Tooltip
These resources have been reviewed and selected by STEM Learning’s team of education specialists for factual accuracy and relevance to teaching STEM subjects in UK schools.

# Introducing LOGO

This book is designed to help all those who wish to find out more about the language LOGO, a language intended to demystify computers and computer programming, and make the power of computers accessible to all.

A brief introduction to some basic commands is followed by An Outline to LOGO which describes how LOGO is designed to allow the user to program the computer and how LOGO can be used to enhance learning. There follows an explanation of how procedures are built up using drawing a square as an example. The use of variables, editorial functions and making a list are outlined.

LOGO Here and now explains how LOGO acts upon the commands given without the need for a compiler and describes how users have to get the sequence of commands correct, how LOGO can be used as an instant calculator, create a list of items and the difference between names, values and actions.

LOGO Proceeds with procedures is a more detailed look at the use of procedures exploring how to use procedures to draw spirals and discusses how procedures can be used in the learning process.

Arithmetical LOGO explores the arithmetical uses of LOGO in the learning process using basic mathematical operations before exploring more complex functions such as factors and integers and also explores how LOGO can be used to draw function graph and to find common denominators.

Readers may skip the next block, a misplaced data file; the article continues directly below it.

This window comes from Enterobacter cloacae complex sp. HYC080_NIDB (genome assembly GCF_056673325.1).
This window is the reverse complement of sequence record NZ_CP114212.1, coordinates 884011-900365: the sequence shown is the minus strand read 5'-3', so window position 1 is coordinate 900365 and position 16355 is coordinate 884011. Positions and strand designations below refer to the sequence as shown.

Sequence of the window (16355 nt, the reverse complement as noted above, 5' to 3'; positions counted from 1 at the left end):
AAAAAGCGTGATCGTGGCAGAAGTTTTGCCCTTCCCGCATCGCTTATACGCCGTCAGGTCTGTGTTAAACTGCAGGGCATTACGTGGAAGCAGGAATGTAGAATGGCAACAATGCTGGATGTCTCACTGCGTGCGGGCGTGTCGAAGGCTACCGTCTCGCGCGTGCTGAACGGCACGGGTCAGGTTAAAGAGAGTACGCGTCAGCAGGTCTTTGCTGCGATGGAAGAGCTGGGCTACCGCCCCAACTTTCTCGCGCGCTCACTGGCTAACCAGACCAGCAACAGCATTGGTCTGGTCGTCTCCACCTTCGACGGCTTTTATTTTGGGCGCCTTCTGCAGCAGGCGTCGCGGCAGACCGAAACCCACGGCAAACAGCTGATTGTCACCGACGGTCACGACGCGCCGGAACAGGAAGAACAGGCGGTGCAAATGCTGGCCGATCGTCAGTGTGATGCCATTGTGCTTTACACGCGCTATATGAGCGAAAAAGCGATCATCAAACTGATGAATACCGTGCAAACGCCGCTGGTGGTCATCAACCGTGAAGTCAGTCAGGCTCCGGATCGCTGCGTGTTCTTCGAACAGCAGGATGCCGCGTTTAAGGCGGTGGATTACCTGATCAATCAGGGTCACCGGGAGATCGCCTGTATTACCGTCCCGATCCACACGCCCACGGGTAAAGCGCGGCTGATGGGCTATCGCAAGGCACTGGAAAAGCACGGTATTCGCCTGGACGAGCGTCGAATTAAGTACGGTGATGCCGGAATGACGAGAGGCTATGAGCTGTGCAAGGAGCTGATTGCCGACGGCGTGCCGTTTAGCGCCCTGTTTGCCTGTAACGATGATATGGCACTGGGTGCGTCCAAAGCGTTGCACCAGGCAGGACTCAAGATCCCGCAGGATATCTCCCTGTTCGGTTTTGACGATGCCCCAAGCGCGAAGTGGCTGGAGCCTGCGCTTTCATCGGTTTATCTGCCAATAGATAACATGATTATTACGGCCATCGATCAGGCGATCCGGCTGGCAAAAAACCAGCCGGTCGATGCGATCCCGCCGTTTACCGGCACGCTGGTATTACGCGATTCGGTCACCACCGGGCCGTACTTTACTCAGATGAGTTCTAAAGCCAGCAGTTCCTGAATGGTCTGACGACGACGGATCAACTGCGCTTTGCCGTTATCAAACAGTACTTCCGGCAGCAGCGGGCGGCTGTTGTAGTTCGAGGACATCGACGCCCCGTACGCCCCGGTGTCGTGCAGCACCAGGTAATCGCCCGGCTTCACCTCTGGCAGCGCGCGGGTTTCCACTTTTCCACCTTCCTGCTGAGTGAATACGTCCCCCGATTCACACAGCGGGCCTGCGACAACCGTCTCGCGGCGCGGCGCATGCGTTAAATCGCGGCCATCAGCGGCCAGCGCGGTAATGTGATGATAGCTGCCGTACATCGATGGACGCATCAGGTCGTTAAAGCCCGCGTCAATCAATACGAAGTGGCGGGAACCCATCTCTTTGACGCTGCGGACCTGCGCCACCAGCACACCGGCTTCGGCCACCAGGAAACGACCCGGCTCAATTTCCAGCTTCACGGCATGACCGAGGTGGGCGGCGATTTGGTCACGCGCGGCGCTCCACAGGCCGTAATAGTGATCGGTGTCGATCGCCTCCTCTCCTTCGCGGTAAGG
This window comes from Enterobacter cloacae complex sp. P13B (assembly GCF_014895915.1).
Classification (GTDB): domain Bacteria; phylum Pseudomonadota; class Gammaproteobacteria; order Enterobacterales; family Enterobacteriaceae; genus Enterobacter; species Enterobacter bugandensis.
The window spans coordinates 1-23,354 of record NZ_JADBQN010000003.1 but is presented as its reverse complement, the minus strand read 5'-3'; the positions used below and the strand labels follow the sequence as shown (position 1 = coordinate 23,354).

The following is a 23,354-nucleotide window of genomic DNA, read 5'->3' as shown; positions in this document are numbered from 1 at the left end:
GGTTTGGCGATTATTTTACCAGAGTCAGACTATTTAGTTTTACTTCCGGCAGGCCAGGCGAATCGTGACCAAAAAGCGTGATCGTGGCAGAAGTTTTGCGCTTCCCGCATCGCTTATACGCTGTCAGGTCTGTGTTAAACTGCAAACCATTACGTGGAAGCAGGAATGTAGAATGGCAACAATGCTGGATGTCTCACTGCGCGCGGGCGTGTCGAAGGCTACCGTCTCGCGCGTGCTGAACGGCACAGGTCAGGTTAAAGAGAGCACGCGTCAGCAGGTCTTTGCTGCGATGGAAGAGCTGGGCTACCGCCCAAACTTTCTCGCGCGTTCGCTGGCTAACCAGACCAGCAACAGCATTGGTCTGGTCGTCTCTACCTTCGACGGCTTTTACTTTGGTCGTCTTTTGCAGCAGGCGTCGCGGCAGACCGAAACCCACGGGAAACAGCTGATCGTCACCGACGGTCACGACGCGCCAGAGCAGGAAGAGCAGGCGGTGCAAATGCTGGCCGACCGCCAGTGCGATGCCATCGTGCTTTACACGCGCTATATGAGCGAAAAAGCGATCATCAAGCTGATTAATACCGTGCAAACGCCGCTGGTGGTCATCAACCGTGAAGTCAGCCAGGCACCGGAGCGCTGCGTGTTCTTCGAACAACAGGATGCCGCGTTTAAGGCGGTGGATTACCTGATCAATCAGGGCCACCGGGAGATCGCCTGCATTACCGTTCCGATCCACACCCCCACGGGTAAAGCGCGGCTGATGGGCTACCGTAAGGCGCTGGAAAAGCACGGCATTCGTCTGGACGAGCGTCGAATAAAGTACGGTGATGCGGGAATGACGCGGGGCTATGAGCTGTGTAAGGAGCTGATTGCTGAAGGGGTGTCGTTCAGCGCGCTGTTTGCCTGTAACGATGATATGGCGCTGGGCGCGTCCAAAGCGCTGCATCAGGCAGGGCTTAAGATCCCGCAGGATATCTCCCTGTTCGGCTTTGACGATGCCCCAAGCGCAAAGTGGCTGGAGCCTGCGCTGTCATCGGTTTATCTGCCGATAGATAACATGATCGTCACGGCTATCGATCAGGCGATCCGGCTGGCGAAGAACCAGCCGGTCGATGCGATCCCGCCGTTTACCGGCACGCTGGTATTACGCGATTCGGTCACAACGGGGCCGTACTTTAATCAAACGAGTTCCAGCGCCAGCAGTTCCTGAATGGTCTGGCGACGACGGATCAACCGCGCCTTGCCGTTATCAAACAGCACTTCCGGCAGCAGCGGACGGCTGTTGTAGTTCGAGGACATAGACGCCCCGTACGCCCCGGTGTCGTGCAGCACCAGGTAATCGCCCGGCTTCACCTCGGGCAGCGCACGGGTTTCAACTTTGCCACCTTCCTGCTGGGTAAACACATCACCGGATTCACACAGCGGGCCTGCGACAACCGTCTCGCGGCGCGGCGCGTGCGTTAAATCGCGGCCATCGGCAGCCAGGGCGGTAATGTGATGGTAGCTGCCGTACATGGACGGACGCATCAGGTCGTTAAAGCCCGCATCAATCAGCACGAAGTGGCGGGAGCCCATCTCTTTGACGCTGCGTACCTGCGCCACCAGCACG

Geometrical LOGO describes how a variety of trees can be drawn leading to a discussion of interference patterns, circles and further discussion of graphing functions.

Lists, Words, and Naming LOGO explores in more detail how logo uses lists and names.

Whilst Controlling LOGO considers different ways to control the next step of the program using commands such as if, repeat, count, sequence and compares LOGO commands with those of the language BASIC.

LOGO at Length outlines the programming of ‘Eliza’ a classic program with artificial intelligence pretensions, considers relational databases and checks and prints.

Why LOGO? discusses how LOGO is learned, what the consequences are, explores turtle graphics and what programs could be considered after using LOGO.

#### Show health and safety information

Please be aware that resources have been published on the website in the form that they were originally supplied. This means that procedures reflect general practice and standards applicable at the time resources were produced and cannot be assumed to be acceptable today. Website users are fully responsible for ensuring that any activity, including practical work, which they carry out is in accordance with current regulations related to health and safety and that an appropriate risk assessment has been carried out.